Can a VaR equivalent Volatility (VEV) as defined by KID/PRIIPS law be negative and what does it mean if it has a negative value?


1 Answer 1


You can attain negative VEV if the "loss" measured at the 2.5% percentile is actually a gain.

I build you a product where you lose all capital with 1% measured probability and pay you a coupon with the proceeds.

Under VEV, it will attain a MRM of 1 (I.e. cash-like)

  • $\begingroup$ I have a product, where are acutally no possible losses, i.e. the return is limited below through its initial value. Does it mean that products with no possible losses have a negative VEV? $\endgroup$
    – SinusK
    Jun 18, 2018 at 20:44
  • $\begingroup$ If the undiscounted return is even slightly positive at 2.5% ptile, then yes you get a negative VeV. If it is zero return then you get a zero VEV I think $\endgroup$ Jun 18, 2018 at 20:56
  • $\begingroup$ @James Spencer-Lavan. The PRIIPS regulations specify that the mean return used when calculating the VEV is 0.0. Hence, whilst I accept that a product such as yours could be constructed to have a negative VEV if you ignore that constraint, I think the PRIIPS VEV would always be >=0 (see pp. 6 & 7 @ ec.europa.eu/transparency/regdoc/rep/3/2017/EN/…) $\endgroup$ Jun 19, 2018 at 14:33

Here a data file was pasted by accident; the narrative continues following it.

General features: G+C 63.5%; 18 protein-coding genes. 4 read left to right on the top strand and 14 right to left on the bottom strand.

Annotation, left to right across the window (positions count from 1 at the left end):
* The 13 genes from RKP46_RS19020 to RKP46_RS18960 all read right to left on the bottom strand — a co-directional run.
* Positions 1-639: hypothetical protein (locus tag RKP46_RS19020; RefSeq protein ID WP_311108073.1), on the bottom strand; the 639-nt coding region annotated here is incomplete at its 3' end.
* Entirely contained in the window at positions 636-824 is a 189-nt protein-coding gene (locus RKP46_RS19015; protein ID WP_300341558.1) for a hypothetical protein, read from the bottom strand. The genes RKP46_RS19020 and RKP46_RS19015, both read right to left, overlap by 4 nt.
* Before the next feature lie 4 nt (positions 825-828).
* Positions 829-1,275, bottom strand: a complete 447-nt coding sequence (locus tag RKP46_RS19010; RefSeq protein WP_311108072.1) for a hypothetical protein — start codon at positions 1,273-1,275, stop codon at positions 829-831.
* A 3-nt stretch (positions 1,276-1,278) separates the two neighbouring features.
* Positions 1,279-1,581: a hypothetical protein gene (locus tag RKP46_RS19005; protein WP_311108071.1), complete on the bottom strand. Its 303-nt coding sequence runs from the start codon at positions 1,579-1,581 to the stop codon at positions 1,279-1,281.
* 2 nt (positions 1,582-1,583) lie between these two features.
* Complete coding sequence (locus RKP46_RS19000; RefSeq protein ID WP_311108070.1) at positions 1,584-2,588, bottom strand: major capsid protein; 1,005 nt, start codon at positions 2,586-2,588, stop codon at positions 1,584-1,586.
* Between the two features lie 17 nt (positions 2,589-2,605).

• $\begingroup$ The mean return of the underlying asset is either zero (If stress scenario) or risk neutral (or historical drift depending upon your views) for the other scenarios. But the MRM is always calculated off cashflows, not asset returns. So it is actually very easy to end up with negative VEV; you only need to solve for a measured probability of any loss being less than 2.5%. Sell a vanilla put at maturity for lower and lower strike; initially MRM will increase as conditional loss increases, then it falls to MRM 1 when loss probability less than 2.5% $\endgroup$ Jun 19, 2018 at 15:12

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